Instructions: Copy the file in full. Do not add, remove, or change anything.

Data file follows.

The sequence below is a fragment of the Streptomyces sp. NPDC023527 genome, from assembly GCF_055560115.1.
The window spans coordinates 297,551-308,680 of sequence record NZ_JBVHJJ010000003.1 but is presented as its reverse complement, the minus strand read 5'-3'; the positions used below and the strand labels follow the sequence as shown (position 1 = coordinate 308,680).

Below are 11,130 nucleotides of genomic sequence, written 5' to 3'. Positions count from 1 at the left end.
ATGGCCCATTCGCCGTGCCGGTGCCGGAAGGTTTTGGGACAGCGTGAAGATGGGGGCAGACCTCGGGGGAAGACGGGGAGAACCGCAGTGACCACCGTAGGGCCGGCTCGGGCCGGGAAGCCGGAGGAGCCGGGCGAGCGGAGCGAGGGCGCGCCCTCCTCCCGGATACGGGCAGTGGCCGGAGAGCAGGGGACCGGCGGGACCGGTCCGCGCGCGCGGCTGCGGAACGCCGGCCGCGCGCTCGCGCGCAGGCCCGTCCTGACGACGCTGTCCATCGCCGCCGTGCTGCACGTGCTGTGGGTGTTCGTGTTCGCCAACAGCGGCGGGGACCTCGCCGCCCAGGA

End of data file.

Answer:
The sequence below is a fragment of the Streptomyces sp. NPDC023527 genome, from assembly GCF_055560115.1.
The window spans coordinates 297,551-308,680 of sequence record NZ_JBVHJJ010000003.1 but is presented as its reverse complement, the minus strand read 5'-3'; the positions used below and the strand labels follow the sequence as shown (position 1 = coordinate 308,680).

Below are 11,130 nucleotides of genomic sequence, written 5' to 3'. Positions count from 1 at the left end.
ATGGCCCATTCGCCGTGCCGGTGCCGGAAGGTTTTGGGACAGCGTGAAGATGGGGGCAGACCTCGGGGGAAGACGGGGAGAACCGCAGTGACCACCGTAGGGCCGGCTCGGGCCGGGAAGCCGGAGGAGCCGGGCGAGCGGAGCGAGGGCGCGCCCTCCTCCCGGATACGGGCAGTGGCCGGAGAGCAGGGGACCGGCGGGACCGGTCCGCGCGCGCGGCTGCGGAACGCCGGCCGCGCGCTCGCGCGCAGGCCCGTCCTGACGACGCTGTCCATCGCCGCCGTGCTGCACGTGCTGTGGGTGTTCGTGTTCGCCAACAGCGGCGGGGACCTCGCCGCCCAGGA